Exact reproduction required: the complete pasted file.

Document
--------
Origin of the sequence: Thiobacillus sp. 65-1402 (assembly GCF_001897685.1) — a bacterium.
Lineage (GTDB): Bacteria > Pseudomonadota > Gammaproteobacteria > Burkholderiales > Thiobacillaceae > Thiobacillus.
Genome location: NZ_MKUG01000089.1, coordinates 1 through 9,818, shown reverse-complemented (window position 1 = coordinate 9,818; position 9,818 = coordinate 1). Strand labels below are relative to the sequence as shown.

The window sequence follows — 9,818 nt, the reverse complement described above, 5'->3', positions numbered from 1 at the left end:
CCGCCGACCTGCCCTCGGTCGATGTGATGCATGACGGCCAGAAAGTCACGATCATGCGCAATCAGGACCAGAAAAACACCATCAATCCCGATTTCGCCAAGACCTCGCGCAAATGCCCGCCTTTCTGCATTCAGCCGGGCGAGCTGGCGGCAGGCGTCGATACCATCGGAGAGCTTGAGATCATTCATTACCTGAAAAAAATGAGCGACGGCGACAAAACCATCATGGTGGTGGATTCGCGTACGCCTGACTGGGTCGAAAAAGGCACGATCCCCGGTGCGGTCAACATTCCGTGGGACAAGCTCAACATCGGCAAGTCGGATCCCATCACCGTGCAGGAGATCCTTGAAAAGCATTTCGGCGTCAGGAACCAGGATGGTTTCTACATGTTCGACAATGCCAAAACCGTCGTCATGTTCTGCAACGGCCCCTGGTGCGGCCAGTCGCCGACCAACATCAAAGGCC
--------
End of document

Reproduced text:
Origin of the sequence: Thiobacillus sp. 65-1402 (assembly GCF_001897685.1) — a bacterium.
Lineage (GTDB): Bacteria > Pseudomonadota > Gammaproteobacteria > Burkholderiales > Thiobacillaceae > Thiobacillus.
Genome location: NZ_MKUG01000089.1, coordinates 1 through 9,818, shown reverse-complemented (window position 1 = coordinate 9,818; position 9,818 = coordinate 1). Strand labels below are relative to the sequence as shown.

The window sequence follows — 9,818 nt, the reverse complement described above, 5'->3', positions numbered from 1 at the left end:
CCGCCGACCTGCCCTCGGTCGATGTGATGCATGACGGCCAGAAAGTCACGATCATGCGCAATCAGGACCAGAAAAACACCATCAATCCCGATTTCGCCAAGACCTCGCGCAAATGCCCGCCTTTCTGCATTCAGCCGGGCGAGCTGGCGGCAGGCGTCGATACCATCGGAGAGCTTGAGATCATTCATTACCTGAAAAAAATGAGCGACGGCGACAAAACCATCATGGTGGTGGATTCGCGTACGCCTGACTGGGTCGAAAAAGGCACGATCCCCGGTGCGGTCAACATTCCGTGGGACAAGCTCAACATCGGCAAGTCGGATCCCATCACCGTGCAGGAGATCCTTGAAAAGCATTTCGGCGTCAGGAACCAGGATGGTTTCTACATGTTCGACAATGCCAAAACCGTCGTCATGTTCTGCAACGGCCCCTGGTGCGGCCAGTCGCCGACCAACATCAAAGGCC